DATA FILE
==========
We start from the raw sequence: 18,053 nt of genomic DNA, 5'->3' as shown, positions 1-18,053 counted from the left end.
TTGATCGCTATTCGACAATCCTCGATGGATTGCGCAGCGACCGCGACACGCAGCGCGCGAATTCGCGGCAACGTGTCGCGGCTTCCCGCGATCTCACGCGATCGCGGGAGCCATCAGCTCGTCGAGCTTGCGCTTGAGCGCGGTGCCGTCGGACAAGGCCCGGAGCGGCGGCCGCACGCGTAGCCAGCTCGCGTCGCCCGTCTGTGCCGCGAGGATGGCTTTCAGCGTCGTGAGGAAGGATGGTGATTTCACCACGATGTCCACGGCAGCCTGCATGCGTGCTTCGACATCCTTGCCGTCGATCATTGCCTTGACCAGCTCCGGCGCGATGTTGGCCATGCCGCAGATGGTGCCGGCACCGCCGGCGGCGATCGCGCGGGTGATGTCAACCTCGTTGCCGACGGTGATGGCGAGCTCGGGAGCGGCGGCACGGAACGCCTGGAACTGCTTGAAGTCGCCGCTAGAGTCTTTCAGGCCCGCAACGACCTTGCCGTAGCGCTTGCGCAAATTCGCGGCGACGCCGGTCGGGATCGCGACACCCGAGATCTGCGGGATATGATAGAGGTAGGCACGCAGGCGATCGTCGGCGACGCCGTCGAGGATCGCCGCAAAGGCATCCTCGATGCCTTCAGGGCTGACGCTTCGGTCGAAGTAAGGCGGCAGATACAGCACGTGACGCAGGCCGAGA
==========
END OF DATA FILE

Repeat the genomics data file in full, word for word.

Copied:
We start from the raw sequence: 18,053 nt of genomic DNA, 5'->3' as shown, positions 1-18,053 counted from the left end.
TTGATCGCTATTCGACAATCCTCGATGGATTGCGCAGCGACCGCGACACGCAGCGCGCGAATTCGCGGCAACGTGTCGCGGCTTCCCGCGATCTCACGCGATCGCGGGAGCCATCAGCTCGTCGAGCTTGCGCTTGAGCGCGGTGCCGTCGGACAAGGCCCGGAGCGGCGGCCGCACGCGTAGCCAGCTCGCGTCGCCCGTCTGTGCCGCGAGGATGGCTTTCAGCGTCGTGAGGAAGGATGGTGATTTCACCACGATGTCCACGGCAGCCTGCATGCGTGCTTCGACATCCTTGCCGTCGATCATTGCCTTGACCAGCTCCGGCGCGATGTTGGCCATGCCGCAGATGGTGCCGGCACCGCCGGCGGCGATCGCGCGGGTGATGTCAACCTCGTTGCCGACGGTGATGGCGAGCTCGGGAGCGGCGGCACGGAACGCCTGGAACTGCTTGAAGTCGCCGCTAGAGTCTTTCAGGCCCGCAACGACCTTGCCGTAGCGCTTGCGCAAATTCGCGGCGACGCCGGTCGGGATCGCGACACCCGAGATCTGCGGGATATGATAGAGGTAGGCACGCAGGCGATCGTCGGCGACGCCGTCGAGGATCGCCGCAAAGGCATCCTCGATGCCTTCAGGGCTGACGCTTCGGTCGAAGTAAGGCGGCAGATACAGCACGTGACGCAGGCCGAGA